Our attempts to understand how the Universe began require us to extrapolate what we know to energies 15 orders of magnitude above what we can test (that’s a thousand trillion times). We hope that things will make sense, and currently we cannot predict that they won’t. However, these predictions about the early Universe are based on what we can measure with our machines, and using current models of high-energy physics. Those models are also based on what we can measure, and on what we consider reasonable extrapolation. This is fine, and it is the approach we have to take in order to push the boundaries of knowledge into unknown realms. But we should not forget what this theoretical framework rests on and claim that we know for sure how to conceptualize the origin of the Universe. Mentioning the multiverse, stating that it is eternal, and concluding that our Universe is a bubble sprouting from it, does not bring us any closer to a real answer.

The Universe will humble anyone

It does not seem to me that science as it is formulated now can answer the question of the origin of the Universe. What it can do is furnish models that describe possible scenarios. These models are excellent tools that we can use to push the boundaries of knowledge to earlier and earlier times, in the hope that observations and data will guide us further.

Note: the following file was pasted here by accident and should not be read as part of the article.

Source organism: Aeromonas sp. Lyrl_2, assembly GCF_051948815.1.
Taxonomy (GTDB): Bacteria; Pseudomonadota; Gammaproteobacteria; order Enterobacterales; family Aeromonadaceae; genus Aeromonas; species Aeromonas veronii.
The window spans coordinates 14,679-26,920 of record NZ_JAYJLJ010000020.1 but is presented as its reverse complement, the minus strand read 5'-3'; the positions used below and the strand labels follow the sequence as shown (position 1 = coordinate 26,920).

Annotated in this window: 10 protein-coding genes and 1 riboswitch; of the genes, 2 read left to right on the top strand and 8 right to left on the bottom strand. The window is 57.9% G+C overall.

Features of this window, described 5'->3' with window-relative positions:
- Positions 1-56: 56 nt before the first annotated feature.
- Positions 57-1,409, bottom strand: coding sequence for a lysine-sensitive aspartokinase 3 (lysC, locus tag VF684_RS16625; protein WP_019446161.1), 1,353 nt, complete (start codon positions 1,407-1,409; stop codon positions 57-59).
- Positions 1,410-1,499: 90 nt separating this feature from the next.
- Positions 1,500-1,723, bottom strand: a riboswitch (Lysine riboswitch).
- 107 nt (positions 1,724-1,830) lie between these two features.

However, this is very different from explaining the origin of life through complex chemistry. To explain the origin of everything, we need a science capable of explaining itself and the origin of its laws. We need a metatheory that explains the origin of theories. A multiverse is not a way out. We still require the conceptual apparatus of space, time, and fields to describe it. Nor do we have any idea how the laws of Nature may vary among this multiverse’s different branches.

The infinite and its opposite, nothingness, are essential tools for mathematics. But they are very dangerous as concepts to describe physical reality. They are labyrinths where it is too easy to get lost, as Jorge Luis Borges reminds us in The Library of Babel.

To identify a conceptual scientific difficulty is often derided as taking a defeatist position. The rhetorical question that follows is, “Should we give up then?” Of course we should not. Knowledge only advances if we push it forward and take risks doing so. There is no fault in our drive to make sense of a deep mystery through reason and scientific methodology. This is what we do best. What is a fault is to claim that we know much more than we do, and that we have understood things that a moment’s reflection will tell us we are very far from understanding. There are many questions that call for intellectual humility, and the origin of the Universe is foremost among them.